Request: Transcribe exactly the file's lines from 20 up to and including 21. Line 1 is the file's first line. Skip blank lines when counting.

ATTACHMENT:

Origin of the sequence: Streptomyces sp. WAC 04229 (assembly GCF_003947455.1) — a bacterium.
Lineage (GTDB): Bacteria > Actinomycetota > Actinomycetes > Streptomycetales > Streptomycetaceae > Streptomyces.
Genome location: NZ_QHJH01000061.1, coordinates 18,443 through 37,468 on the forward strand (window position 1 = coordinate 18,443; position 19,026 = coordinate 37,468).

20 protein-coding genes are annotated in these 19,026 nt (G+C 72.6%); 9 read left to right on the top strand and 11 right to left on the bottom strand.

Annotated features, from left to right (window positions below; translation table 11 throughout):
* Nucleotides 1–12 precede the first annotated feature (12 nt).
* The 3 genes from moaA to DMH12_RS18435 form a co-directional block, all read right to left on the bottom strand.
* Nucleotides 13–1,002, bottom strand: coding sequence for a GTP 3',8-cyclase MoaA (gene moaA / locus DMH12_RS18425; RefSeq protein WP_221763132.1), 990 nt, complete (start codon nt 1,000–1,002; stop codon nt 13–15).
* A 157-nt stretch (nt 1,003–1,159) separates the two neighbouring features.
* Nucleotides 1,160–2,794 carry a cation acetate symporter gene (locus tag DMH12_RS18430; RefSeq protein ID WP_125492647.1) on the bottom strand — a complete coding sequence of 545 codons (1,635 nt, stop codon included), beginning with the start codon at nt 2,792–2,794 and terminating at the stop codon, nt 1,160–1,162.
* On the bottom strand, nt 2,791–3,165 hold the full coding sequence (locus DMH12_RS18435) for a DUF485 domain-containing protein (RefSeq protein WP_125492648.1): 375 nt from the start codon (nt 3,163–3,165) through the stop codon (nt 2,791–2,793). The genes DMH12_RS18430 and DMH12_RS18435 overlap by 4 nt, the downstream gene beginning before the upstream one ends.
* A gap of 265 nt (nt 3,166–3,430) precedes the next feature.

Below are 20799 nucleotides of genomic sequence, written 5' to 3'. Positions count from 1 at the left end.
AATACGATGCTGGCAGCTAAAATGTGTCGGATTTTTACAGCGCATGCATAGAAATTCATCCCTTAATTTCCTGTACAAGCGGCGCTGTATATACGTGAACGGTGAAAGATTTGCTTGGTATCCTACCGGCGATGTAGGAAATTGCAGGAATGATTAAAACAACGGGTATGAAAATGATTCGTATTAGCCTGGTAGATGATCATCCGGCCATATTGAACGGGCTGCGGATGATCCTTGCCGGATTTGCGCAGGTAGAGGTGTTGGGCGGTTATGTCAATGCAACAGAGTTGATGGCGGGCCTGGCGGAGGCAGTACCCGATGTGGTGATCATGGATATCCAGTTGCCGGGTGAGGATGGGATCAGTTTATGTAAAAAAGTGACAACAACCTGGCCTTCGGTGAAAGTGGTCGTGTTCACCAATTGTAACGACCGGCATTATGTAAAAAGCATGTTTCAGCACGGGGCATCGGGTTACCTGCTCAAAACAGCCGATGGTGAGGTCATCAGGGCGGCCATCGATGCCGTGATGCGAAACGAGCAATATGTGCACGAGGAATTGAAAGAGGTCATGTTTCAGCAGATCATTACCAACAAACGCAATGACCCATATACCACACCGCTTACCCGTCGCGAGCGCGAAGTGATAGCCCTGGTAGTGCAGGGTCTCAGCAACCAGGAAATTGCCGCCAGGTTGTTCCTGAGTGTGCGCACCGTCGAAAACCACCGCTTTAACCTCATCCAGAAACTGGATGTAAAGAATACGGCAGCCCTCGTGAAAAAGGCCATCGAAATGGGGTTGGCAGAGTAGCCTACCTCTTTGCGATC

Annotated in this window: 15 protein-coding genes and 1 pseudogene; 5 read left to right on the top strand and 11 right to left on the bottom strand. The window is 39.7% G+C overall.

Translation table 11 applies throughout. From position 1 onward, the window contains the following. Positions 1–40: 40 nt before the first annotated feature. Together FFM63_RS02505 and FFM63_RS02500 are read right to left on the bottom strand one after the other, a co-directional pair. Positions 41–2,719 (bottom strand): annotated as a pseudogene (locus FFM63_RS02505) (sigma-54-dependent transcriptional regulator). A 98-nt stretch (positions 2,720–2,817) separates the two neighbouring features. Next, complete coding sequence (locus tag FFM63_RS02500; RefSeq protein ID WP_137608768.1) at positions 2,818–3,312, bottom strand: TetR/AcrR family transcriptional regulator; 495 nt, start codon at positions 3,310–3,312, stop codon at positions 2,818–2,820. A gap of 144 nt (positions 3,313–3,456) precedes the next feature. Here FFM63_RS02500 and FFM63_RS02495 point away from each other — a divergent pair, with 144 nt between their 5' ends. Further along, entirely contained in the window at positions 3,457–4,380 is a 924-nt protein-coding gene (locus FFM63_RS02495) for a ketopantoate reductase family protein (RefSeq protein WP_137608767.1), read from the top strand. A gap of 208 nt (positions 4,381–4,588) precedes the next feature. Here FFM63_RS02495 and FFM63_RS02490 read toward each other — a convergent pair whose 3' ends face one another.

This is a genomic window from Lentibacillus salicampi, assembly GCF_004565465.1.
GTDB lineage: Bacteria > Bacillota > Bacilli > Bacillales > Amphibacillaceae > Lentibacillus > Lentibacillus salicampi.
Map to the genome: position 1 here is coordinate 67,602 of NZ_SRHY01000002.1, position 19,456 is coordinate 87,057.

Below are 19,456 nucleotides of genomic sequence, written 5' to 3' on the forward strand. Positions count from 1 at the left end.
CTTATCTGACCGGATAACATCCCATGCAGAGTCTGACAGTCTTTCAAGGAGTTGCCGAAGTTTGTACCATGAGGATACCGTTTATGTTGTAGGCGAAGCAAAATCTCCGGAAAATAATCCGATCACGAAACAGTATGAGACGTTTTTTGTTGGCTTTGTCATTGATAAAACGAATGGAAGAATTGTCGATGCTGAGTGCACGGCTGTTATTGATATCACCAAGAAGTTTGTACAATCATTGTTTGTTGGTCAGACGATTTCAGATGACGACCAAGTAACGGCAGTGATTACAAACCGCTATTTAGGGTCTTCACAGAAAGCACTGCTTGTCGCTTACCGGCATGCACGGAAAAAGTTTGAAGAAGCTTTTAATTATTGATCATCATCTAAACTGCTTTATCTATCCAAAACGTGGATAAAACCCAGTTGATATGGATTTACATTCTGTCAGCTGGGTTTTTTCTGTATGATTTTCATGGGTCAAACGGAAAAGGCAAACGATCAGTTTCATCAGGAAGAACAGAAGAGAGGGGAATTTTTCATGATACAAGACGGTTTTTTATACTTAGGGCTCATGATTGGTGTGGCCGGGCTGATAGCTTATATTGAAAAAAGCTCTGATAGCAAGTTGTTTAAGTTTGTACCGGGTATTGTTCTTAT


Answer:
Below are 19,456 nucleotides of genomic sequence, written 5' to 3' on the forward strand. Positions count from 1 at the left end.
CTTATCTGACCGGATAACATCCCATGCAGAGTCTGACAGTCTTTCAAGGAGTTGCCGAAGTTTGTACCATGAGGATACCGTTTATGTTGTAGGCGAAGCAAAATCTCCGGAAAATAATCCGATCACGAAACAGTATGAGACGTTTTTTGTTGGCTTTGTCATTGATAAAACGAATGGAAGAATTGTCGATGCTGAGTGCACGGCTGTTATTGATATCACCAAGAAGTTTGTACAATCATTGTTTGTTGGTCAGACGATTTCAGATGACGACCAAGTAACGGCAGTGATTACAAACCGCTATTTAGGGTCTTCACAGAAAGCACTGCTTGTCGCTTACCGGCATGCACGGAAAAAGTTTGAAGAAGCTTTTAATTATTGATCATCATCTAAACTGCTTTATCTATCCAAAACGTGGATAAAACCCAGTTGATATGGATTTACATTCTGTCAGCTGGGTTTTTTCTGTATGATTTTCATGGGTCAAACGGAAAAGGCAAACGATCAGTTTCATCAGGAAGAACAGAAGAGAGGGGAATTTTTCATGATACAAGACGGTTTTTTATACTTAGGGCTCATGATTGGTGTGGCCGGGCTGATAGCTTATATTGAAAAAAGCTCTGATAGCAAGTTGTTTAAGTTTGTACCGGGTATTGTTCTTAT